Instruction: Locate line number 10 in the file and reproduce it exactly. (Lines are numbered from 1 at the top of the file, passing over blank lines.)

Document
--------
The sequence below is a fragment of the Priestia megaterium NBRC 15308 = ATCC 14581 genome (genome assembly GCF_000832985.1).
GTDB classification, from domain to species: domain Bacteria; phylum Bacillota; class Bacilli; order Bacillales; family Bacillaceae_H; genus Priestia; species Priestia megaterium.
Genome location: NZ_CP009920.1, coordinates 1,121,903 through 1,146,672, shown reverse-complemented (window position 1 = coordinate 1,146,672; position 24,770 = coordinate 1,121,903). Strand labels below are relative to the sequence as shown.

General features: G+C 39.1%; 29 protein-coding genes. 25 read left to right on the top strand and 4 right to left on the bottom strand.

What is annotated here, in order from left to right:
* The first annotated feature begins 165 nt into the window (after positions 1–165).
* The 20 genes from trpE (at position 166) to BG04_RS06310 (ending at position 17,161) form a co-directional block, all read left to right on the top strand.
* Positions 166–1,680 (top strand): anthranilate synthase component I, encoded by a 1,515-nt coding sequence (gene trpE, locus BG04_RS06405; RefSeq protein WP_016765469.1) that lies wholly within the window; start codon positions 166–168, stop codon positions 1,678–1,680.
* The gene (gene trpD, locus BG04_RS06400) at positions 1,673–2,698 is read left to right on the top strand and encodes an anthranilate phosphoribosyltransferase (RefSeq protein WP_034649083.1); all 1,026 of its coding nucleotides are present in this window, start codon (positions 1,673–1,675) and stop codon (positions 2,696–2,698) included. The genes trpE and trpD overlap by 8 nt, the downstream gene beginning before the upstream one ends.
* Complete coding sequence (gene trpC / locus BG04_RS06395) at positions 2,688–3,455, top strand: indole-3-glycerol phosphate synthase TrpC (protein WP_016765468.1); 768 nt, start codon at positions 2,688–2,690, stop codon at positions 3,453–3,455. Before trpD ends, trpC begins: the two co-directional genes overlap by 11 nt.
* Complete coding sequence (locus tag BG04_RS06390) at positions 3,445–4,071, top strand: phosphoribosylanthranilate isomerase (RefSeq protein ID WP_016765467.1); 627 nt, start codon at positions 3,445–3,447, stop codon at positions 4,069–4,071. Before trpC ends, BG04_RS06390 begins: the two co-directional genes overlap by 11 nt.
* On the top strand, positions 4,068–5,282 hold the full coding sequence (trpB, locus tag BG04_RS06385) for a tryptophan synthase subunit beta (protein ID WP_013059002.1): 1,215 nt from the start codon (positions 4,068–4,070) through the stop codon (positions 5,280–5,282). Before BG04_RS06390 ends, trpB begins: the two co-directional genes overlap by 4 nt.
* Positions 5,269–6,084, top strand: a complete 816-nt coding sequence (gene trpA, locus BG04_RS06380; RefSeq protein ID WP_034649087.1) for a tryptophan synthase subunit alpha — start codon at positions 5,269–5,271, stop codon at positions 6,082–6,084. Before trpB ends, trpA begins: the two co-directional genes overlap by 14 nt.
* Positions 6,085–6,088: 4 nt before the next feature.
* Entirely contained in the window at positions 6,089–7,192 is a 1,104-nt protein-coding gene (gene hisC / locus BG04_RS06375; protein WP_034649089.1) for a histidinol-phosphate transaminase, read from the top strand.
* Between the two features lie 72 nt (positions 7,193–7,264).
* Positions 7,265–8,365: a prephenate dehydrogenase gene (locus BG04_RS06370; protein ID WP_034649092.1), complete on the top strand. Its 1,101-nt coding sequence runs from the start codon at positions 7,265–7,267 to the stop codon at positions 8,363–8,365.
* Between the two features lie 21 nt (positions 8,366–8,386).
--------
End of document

* Complete coding sequence (gene trpC / locus BG04_RS06395) at positions 2,688–3,455, top strand: indole-3-glycerol phosphate synthase TrpC (protein WP_016765468.1); 768 nt, start codon at positions 2,688–2,690, stop codon at positions 3,453–3,455. Before trpD ends, trpC begins: the two co-directional genes overlap by 11 nt.